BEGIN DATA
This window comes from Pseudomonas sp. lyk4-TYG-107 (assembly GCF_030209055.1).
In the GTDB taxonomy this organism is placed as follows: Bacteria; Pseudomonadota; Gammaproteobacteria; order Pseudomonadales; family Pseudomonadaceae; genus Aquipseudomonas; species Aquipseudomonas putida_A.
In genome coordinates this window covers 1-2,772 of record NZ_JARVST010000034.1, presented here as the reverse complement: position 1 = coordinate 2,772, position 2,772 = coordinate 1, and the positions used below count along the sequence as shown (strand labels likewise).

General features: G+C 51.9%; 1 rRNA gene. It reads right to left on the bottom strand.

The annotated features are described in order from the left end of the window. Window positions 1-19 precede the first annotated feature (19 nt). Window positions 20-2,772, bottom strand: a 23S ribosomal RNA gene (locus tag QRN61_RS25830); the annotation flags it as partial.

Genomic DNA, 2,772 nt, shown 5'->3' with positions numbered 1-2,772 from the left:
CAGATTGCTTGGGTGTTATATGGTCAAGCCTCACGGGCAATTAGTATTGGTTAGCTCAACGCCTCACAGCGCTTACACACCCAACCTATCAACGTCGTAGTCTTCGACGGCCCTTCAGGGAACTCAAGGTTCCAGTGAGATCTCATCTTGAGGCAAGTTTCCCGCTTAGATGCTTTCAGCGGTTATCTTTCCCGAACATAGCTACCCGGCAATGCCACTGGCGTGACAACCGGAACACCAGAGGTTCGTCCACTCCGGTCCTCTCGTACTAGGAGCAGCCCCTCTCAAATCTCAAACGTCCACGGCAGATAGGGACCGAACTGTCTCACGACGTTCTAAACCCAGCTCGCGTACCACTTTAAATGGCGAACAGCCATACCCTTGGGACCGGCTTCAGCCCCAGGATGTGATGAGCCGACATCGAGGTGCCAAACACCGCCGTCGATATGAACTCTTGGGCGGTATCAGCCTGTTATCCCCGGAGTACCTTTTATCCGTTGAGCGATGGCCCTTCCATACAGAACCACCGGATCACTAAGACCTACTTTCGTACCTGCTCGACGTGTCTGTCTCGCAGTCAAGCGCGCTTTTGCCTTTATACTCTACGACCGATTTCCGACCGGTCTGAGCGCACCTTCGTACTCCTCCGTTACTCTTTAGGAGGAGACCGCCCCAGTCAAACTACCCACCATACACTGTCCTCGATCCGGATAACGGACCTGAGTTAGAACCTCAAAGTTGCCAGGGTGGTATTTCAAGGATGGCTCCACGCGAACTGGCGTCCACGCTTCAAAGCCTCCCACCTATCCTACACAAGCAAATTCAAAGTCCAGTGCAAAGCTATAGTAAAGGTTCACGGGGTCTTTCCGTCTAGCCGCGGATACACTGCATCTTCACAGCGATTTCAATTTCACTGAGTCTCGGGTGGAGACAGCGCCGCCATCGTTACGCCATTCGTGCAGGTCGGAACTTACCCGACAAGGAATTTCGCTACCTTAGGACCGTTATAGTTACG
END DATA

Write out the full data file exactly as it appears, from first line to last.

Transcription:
This window comes from Pseudomonas sp. lyk4-TYG-107 (assembly GCF_030209055.1).
In the GTDB taxonomy this organism is placed as follows: Bacteria; Pseudomonadota; Gammaproteobacteria; order Pseudomonadales; family Pseudomonadaceae; genus Aquipseudomonas; species Aquipseudomonas putida_A.
In genome coordinates this window covers 1-2,772 of record NZ_JARVST010000034.1, presented here as the reverse complement: position 1 = coordinate 2,772, position 2,772 = coordinate 1, and the positions used below count along the sequence as shown (strand labels likewise).

General features: G+C 51.9%; 1 rRNA gene. It reads right to left on the bottom strand.

The annotated features are described in order from the left end of the window. Window positions 1-19 precede the first annotated feature (19 nt). Window positions 20-2,772, bottom strand: a 23S ribosomal RNA gene (locus tag QRN61_RS25830); the annotation flags it as partial.

Genomic DNA, 2,772 nt, shown 5'->3' with positions numbered 1-2,772 from the left:
CAGATTGCTTGGGTGTTATATGGTCAAGCCTCACGGGCAATTAGTATTGGTTAGCTCAACGCCTCACAGCGCTTACACACCCAACCTATCAACGTCGTAGTCTTCGACGGCCCTTCAGGGAACTCAAGGTTCCAGTGAGATCTCATCTTGAGGCAAGTTTCCCGCTTAGATGCTTTCAGCGGTTATCTTTCCCGAACATAGCTACCCGGCAATGCCACTGGCGTGACAACCGGAACACCAGAGGTTCGTCCACTCCGGTCCTCTCGTACTAGGAGCAGCCCCTCTCAAATCTCAAACGTCCACGGCAGATAGGGACCGAACTGTCTCACGACGTTCTAAACCCAGCTCGCGTACCACTTTAAATGGCGAACAGCCATACCCTTGGGACCGGCTTCAGCCCCAGGATGTGATGAGCCGACATCGAGGTGCCAAACACCGCCGTCGATATGAACTCTTGGGCGGTATCAGCCTGTTATCCCCGGAGTACCTTTTATCCGTTGAGCGATGGCCCTTCCATACAGAACCACCGGATCACTAAGACCTACTTTCGTACCTGCTCGACGTGTCTGTCTCGCAGTCAAGCGCGCTTTTGCCTTTATACTCTACGACCGATTTCCGACCGGTCTGAGCGCACCTTCGTACTCCTCCGTTACTCTTTAGGAGGAGACCGCCCCAGTCAAACTACCCACCATACACTGTCCTCGATCCGGATAACGGACCTGAGTTAGAACCTCAAAGTTGCCAGGGTGGTATTTCAAGGATGGCTCCACGCGAACTGGCGTCCACGCTTCAAAGCCTCCCACCTATCCTACACAAGCAAATTCAAAGTCCAGTGCAAAGCTATAGTAAAGGTTCACGGGGTCTTTCCGTCTAGCCGCGGATACACTGCATCTTCACAGCGATTTCAATTTCACTGAGTCTCGGGTGGAGACAGCGCCGCCATCGTTACGCCATTCGTGCAGGTCGGAACTTACCCGACAAGGAATTTCGCTACCTTAGGACCGTTATAGTTACG